Eloquent Zen: Dait錹 and Early Japanese Zen

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University of Hawaii Press, 1992 - Philosophy - 268 pages
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Zen master Daito (1282-1337) played a leading role in the transmission of Zen (Ch'an) from China to Japan. He founded Daitokuji, a major monastery that has been influential for centuries, and he provided interpretations of Chinese texts. Daito's traditional biography is full of vivid episodes, including his years among the beggars of Kyoto and ending with his dramatic death in the meditation posture.
Despite his importance, however, Daito has remained virtually unknown in the West. With the publication of Eloquent Zen Kenneth Kraft offers the first comprehensive account of the life and teachings of one of the greatest of Japan's Zen masters.
Dr. Kraft begins with the foundations of medieval Japanese Zen. He shows that Daito's predecessors were concerned with clarifying the essentials of Zen as it began to take root in Japan. During this formative phase, the Zen pioneers embraced varied conceptions of enlightenment and divergent notions of authenticity. Kraft places Daito's contributions within this context, offering new insights about early Japanese Zen and about Zen itself.
Throughout this study, Kraft looks closely at the complex role of language in Zen--a tradition supposedly distrustful of words. Daito wrote haiku-like poetry, participated in brilliant dialogues, and delivered powerful sermons. His virtuosity in articulating the way of Zen, "beyond words, beyond silence," is nowhere more apparent than in his use of the capping phrase, an interpretive and commentarial device unique to Zen. Analyzing Daito's use of this device, Kraft elucidates the significance of the literary and aesthetic dimensions of the Zen tradition.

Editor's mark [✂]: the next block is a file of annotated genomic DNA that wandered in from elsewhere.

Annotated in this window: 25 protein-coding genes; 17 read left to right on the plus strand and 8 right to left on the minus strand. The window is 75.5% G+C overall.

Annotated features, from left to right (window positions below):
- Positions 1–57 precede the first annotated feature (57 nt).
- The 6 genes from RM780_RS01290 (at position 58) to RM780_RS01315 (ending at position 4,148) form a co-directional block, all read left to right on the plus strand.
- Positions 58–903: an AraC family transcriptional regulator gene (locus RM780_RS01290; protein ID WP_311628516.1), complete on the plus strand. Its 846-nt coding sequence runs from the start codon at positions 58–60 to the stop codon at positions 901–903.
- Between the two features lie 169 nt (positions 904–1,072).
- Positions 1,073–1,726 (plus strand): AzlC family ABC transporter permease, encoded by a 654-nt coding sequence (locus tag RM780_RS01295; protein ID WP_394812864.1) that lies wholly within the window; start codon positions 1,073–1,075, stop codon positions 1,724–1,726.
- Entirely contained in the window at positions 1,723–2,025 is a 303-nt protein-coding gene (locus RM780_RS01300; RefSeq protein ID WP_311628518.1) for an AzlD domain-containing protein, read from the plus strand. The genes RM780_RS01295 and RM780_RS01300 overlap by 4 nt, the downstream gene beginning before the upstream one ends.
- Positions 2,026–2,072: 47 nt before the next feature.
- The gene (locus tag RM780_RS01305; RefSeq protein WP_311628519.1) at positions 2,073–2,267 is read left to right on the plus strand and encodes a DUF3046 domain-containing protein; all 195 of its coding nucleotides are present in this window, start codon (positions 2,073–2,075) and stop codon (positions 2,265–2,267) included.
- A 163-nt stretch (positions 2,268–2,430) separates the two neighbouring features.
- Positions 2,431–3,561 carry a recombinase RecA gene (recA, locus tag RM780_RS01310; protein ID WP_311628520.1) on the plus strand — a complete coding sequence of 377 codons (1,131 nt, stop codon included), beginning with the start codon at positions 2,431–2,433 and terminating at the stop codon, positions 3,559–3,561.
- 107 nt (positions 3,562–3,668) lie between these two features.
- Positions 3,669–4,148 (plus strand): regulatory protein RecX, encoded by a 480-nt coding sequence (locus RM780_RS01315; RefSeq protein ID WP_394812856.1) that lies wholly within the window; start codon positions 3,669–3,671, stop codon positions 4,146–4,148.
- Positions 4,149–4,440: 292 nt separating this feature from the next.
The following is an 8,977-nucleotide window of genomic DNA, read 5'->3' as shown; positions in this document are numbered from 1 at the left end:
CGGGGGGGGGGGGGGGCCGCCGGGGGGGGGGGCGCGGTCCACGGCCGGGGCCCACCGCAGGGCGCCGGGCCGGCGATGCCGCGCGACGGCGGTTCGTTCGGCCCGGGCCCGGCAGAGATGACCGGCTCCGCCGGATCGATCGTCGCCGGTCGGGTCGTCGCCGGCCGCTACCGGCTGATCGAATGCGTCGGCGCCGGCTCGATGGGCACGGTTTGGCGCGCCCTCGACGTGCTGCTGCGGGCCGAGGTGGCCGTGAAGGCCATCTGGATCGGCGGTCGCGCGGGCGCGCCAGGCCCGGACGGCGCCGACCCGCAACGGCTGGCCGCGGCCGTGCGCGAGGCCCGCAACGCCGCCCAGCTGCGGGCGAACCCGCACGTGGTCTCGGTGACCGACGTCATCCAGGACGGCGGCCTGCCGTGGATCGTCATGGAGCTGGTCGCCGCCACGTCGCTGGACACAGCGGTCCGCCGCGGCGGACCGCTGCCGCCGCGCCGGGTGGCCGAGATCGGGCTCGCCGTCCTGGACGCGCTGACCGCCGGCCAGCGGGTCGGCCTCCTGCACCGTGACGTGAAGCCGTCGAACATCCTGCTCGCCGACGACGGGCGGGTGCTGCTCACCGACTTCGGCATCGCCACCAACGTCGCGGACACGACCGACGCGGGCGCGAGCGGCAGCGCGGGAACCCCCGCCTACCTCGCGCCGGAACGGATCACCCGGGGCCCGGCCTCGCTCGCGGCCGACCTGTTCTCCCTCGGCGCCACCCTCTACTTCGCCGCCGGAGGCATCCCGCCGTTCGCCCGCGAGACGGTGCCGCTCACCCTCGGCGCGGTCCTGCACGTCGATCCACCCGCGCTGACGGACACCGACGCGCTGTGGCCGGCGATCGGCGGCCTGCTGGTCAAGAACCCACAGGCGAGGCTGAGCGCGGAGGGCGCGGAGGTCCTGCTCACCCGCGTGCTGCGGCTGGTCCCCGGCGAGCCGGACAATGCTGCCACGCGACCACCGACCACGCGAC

Eloquent Zen includes valuable translations of Daito's poetry and other writings. Illustrations include three classic portraits of Daito and rare examples of his calligraphy. This lucid and engaging study will interest scholars and nonspecialists interested in Zen, Japanese culture, and Asian philosophy, poetry, and related fields.

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Contents

His Tongue Has No Bones
151
Daitos Impact
168
Translations
186
Copyright

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About the author (1992)

Kraft is chair of Religion Studies department at Lehigh University.

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